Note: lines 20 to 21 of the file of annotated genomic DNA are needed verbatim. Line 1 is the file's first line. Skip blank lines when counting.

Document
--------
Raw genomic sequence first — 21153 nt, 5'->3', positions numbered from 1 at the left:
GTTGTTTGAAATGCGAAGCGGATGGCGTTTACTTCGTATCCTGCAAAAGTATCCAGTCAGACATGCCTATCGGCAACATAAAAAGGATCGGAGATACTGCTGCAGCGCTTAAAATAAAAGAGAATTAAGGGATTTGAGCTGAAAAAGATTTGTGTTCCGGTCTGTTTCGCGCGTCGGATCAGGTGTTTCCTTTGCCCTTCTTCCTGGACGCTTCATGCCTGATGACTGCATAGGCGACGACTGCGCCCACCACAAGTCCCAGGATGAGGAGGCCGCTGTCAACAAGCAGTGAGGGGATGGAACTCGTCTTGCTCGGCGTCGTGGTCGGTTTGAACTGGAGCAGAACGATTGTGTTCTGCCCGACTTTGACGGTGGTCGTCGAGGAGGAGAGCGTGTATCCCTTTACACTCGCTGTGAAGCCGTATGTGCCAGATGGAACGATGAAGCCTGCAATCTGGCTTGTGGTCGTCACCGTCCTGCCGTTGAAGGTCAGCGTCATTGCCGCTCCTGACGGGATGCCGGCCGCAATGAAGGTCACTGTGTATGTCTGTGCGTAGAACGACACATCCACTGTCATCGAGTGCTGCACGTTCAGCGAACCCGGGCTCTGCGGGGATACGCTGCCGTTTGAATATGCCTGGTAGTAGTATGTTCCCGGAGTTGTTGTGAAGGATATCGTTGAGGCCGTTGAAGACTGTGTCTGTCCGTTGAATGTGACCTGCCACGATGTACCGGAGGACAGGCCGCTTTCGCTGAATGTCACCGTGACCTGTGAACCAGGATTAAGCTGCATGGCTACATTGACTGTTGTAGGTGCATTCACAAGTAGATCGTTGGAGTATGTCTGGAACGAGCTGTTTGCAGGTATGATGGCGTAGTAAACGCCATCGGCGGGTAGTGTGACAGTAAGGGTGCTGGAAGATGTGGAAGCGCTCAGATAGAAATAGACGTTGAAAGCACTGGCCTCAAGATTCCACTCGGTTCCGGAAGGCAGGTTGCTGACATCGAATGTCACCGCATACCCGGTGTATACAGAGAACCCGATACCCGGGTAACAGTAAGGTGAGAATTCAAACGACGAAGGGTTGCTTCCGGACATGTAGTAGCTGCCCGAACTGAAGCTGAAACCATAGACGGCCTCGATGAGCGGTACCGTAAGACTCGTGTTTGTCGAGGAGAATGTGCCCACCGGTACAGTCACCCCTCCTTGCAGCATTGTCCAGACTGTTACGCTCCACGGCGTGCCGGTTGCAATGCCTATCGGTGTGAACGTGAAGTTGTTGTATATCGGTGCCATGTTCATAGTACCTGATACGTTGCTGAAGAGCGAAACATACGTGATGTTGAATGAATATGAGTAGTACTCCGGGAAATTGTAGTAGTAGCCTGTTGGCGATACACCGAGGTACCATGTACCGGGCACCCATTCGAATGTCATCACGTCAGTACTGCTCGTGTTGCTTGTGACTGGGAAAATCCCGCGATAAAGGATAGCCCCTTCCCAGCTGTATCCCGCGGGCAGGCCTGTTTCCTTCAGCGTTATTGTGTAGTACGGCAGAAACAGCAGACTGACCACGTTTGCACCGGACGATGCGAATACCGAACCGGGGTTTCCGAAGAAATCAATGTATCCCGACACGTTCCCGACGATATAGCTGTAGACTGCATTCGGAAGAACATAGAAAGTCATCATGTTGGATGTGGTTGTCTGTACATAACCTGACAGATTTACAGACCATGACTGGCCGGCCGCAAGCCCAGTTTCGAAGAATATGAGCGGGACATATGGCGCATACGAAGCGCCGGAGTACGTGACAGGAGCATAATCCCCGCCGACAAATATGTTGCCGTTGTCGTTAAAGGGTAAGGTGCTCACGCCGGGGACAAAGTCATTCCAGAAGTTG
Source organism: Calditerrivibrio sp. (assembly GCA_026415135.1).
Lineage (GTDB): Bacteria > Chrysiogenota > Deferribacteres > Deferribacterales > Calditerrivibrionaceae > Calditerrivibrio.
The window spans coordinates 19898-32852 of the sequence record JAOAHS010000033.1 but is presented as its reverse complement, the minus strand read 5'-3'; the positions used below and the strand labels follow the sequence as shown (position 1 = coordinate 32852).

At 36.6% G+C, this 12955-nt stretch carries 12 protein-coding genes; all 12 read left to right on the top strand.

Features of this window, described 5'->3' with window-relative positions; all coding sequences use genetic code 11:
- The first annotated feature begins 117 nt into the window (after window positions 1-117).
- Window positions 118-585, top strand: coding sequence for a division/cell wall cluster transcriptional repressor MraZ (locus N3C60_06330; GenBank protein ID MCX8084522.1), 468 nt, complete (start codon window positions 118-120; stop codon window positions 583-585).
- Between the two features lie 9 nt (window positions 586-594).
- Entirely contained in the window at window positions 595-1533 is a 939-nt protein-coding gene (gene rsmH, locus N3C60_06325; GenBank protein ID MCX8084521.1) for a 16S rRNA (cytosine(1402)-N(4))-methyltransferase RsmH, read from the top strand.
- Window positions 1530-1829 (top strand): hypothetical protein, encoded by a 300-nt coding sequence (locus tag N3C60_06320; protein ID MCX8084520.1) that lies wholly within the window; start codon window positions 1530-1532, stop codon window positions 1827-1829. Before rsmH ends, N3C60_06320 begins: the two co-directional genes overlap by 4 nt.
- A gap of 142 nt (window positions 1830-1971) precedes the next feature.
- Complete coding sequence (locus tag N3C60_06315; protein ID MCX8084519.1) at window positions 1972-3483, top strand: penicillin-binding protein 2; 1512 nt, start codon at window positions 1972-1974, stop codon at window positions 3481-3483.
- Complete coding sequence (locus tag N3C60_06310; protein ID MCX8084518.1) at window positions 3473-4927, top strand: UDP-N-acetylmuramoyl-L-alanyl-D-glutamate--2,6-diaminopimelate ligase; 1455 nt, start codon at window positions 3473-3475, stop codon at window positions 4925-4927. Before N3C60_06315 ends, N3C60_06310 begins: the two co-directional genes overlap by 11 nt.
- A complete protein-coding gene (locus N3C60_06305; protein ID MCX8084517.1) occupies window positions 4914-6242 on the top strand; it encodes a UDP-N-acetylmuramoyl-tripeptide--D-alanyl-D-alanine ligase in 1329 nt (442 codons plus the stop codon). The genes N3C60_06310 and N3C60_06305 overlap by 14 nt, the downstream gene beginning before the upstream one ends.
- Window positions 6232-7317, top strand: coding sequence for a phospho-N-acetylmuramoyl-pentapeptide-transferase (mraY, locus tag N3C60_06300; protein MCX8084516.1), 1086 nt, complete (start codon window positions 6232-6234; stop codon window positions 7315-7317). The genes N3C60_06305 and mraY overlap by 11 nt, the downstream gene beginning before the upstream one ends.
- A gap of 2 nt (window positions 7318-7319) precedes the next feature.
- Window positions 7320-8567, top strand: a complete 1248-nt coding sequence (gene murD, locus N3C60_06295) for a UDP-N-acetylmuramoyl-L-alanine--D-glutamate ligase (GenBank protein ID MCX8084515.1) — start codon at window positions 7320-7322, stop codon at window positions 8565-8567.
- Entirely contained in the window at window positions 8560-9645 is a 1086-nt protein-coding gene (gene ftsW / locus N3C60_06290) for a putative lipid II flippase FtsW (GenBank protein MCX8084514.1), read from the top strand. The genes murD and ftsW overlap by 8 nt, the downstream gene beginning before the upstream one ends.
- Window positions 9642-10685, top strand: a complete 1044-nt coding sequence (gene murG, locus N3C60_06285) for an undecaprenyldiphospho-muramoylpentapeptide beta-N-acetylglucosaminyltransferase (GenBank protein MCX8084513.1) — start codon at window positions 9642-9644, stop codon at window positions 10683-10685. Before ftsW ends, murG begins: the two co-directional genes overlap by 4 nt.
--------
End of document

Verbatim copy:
- Entirely contained in the window at window positions 8560-9645 is a 1086-nt protein-coding gene (gene ftsW / locus N3C60_06290) for a putative lipid II flippase FtsW (GenBank protein MCX8084514.1), read from the top strand. The genes murD and ftsW overlap by 8 nt, the downstream gene beginning before the upstream one ends.
- Window positions 9642-10685, top strand: a complete 1044-nt coding sequence (gene murG, locus N3C60_06285) for an undecaprenyldiphospho-muramoylpentapeptide beta-N-acetylglucosaminyltransferase (GenBank protein MCX8084513.1) — start codon at window positions 9642-9644, stop codon at window positions 10683-10685. Before ftsW ends, murG begins: the two co-directional genes overlap by 4 nt.